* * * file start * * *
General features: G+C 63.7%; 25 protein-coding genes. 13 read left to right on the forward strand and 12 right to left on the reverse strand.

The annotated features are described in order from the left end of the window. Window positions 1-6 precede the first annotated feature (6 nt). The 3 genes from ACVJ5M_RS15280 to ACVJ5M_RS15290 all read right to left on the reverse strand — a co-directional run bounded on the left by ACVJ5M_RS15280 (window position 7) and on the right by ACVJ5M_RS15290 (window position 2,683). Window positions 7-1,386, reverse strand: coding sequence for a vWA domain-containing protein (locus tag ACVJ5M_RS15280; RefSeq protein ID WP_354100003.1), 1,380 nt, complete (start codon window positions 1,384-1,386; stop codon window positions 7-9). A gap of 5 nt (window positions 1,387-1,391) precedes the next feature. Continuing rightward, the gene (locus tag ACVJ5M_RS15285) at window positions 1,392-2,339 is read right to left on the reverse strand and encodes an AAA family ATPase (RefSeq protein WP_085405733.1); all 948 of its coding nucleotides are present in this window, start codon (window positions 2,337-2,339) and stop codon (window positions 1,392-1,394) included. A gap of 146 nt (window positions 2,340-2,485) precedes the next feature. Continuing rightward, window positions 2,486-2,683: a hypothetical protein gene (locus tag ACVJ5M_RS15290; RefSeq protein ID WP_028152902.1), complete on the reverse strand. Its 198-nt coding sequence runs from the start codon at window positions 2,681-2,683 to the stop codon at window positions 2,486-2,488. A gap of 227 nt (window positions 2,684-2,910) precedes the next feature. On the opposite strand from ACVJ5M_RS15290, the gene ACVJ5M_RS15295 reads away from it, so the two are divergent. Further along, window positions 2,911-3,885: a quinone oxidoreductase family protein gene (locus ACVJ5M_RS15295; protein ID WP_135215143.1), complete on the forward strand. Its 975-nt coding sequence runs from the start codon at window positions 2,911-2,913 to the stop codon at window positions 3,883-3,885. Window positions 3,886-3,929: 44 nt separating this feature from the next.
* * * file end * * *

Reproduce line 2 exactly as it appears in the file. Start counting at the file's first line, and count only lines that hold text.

The annotated features are described in order from the left end of the window. Window positions 1-6 precede the first annotated feature (6 nt). The 3 genes from ACVJ5M_RS15280 to ACVJ5M_RS15290 all read right to left on the reverse strand — a co-directional run bounded on the left by ACVJ5M_RS15280 (window position 7) and on the right by ACVJ5M_RS15290 (window position 2,683). Window positions 7-1,386, reverse strand: coding sequence for a vWA domain-containing protein (locus tag ACVJ5M_RS15280; RefSeq protein ID WP_354100003.1), 1,380 nt, complete (start codon window positions 1,384-1,386; stop codon window positions 7-9). A gap of 5 nt (window positions 1,387-1,391) precedes the next feature. Continuing rightward, the gene (locus tag ACVJ5M_RS15285) at window positions 1,392-2,339 is read right to left on the reverse strand and encodes an AAA family ATPase (RefSeq protein WP_085405733.1); all 948 of its coding nucleotides are present in this window, start codon (window positions 2,337-2,339) and stop codon (window positions 1,392-1,394) included. A gap of 146 nt (window positions 2,340-2,485) precedes the next feature. Continuing rightward, window positions 2,486-2,683: a hypothetical protein gene (locus tag ACVJ5M_RS15290; RefSeq protein ID WP_028152902.1), complete on the reverse strand. Its 198-nt coding sequence runs from the start codon at window positions 2,681-2,683 to the stop codon at window positions 2,486-2,488. A gap of 227 nt (window positions 2,684-2,910) precedes the next feature. On the opposite strand from ACVJ5M_RS15290, the gene ACVJ5M_RS15295 reads away from it, so the two are divergent. Further along, window positions 2,911-3,885: a quinone oxidoreductase family protein gene (locus ACVJ5M_RS15295; protein ID WP_135215143.1), complete on the forward strand. Its 975-nt coding sequence runs from the start codon at window positions 2,911-2,913 to the stop codon at window positions 3,883-3,885. Window positions 3,886-3,929: 44 nt separating this feature from the next.